The only time I’ve dated anyone was in high school. He was the kind of guy who’s meant to be somebody’s high school boyfriend — sweet and sentimental, with a steady demeanor, good hygiene, a strong bond with his mom and a decent sense of style. So I asked him to be mine, and we entered into what I would call a pretty standard, unproblematic teenage courtship.
Things started off great. Having secured a person for myself outside my platonic clique, I grew less absorbed in my friend group and soon started to anchor my sense of self outside of my relationships with others. A new sort of agency within my own social landscape was the best thing I got out of that relationship. That, plus phenomenal fingering, great gifts and other stuff that confirmed he was perfect boyfriend material.
Then I got bored. Not of him as a whole person or as a friend, but of the romantic and sexual partnership between us. I felt bad about my boredom, and really confused. Little to nothing had changed in our relationship – he was the same sweet guy giving me the same sweet handjobs (finger-jobs?). If anything, we were growing more comfortable around each other. I somehow felt a deep appreciation for that growing comfortability while at the same time quickly losing interest in the bond that afforded me that comfort. Our relationship fizzled out right before he started dating my look-alike, and generally personality-alike, best friend who — despite all our alikeness — went on to have a much longer relationship with him that she never seemed to get bored of.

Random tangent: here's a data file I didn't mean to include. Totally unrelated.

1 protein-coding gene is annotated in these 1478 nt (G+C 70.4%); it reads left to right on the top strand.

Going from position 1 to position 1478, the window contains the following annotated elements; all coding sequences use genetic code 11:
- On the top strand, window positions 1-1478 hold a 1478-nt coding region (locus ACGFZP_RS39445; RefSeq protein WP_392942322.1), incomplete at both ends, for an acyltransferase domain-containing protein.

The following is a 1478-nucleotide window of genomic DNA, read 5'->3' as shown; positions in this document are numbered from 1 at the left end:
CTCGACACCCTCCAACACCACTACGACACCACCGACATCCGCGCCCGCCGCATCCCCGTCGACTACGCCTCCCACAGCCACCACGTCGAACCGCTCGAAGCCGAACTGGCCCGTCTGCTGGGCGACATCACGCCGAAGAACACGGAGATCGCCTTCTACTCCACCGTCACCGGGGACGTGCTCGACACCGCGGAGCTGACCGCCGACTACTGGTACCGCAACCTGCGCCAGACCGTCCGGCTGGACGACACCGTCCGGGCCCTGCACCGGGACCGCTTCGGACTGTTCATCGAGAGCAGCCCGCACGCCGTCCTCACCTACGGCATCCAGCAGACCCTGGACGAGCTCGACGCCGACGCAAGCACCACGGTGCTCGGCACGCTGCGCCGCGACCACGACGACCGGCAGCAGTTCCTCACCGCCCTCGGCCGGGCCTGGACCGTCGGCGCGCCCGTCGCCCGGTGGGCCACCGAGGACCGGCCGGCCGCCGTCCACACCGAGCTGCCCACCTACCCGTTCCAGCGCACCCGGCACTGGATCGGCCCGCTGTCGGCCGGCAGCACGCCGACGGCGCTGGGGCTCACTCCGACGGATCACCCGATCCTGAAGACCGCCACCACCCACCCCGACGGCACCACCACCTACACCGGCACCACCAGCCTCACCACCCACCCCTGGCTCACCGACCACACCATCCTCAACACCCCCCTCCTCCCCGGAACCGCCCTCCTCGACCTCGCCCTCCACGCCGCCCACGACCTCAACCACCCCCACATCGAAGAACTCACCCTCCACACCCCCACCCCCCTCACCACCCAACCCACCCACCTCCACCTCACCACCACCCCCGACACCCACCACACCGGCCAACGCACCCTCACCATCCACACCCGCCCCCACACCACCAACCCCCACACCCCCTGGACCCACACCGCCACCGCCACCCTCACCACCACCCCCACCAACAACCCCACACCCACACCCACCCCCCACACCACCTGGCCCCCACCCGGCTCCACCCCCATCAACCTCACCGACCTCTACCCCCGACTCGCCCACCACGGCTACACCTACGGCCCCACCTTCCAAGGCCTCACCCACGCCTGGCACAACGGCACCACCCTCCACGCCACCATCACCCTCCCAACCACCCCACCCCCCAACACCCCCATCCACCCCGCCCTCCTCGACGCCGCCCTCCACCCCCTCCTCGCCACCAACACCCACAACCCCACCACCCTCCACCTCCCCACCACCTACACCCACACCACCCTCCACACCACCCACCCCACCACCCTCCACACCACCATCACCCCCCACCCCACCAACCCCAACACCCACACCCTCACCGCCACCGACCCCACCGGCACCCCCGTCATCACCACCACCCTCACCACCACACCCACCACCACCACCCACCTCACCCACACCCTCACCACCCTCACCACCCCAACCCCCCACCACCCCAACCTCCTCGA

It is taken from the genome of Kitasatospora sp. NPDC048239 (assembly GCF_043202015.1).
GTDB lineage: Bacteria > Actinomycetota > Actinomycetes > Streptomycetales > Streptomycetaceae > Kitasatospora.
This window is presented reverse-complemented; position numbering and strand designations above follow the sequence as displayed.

While we were dating, we would spend remarkable amounts of time together. I don’t think we had a whole lot in common so, finger-fucking aside, I’m not sure what we spent all that time doing. But a whole school day of doing whatever it was we did together never felt enough, and so we’d spend the whole afternoon and sometimes the evening together too. And we’d do that every day. As I’ve since come to understand, that was part of my problem.
When it comes to romance and sexual relations, I seek novelty. I seek the nervous excitement of a budding romance or an unfamiliar fuck. But I also seek the comfort, reliability, unconditional affection and deep connection fostered within a longer-term romance or fuckbuddyship. My “exclusive” high school relationship supplied me with the latter, but at the expense of that novelty which I now know is equally important to my overall romantic and sexual satisfaction. Only in college did I come to terms with my need for both at once, and with the possibility of ethically having both at once via polyamory.
Calling myself polyamorous or solo-polyamorous feels a little dramatic. I’d cover a lot of the same truth by calling myself a slut, as so many of us are at this age. But the “polyam” label uniquely captures my desire for multiple relationships at once that are each both sexual and romantic. Some of my relationships seem to sit in a gray area of being sexual and affectionate without necessarily being romantic — for example, fuckbuddies I care about in a “friendly” way. I don’t know how these particular relationships fit into the puzzle of polyamory, but I suppose that calls for a separate conversation on what romance really is.
But the point is that I find myself most satisfied when in the midst of more than one sexual-emotional relationship. I’m happiest when I’m pursuing new crushes while still relaxing into old patterns with long-time partners. When I’m getting predictably railed by an old friend one day and then having fumbly first-time sex with a new romantic interest on another. When I’m experiencing that bubbly kind of attraction on a second date while still feeling a calm fondness for the old lover I woke up with that morning.
Brat Baby is a student at Cornell University. Comments can be sent to email@example.com. Pillow Princess Diaries runs alternate Sex on Thursdays this semester.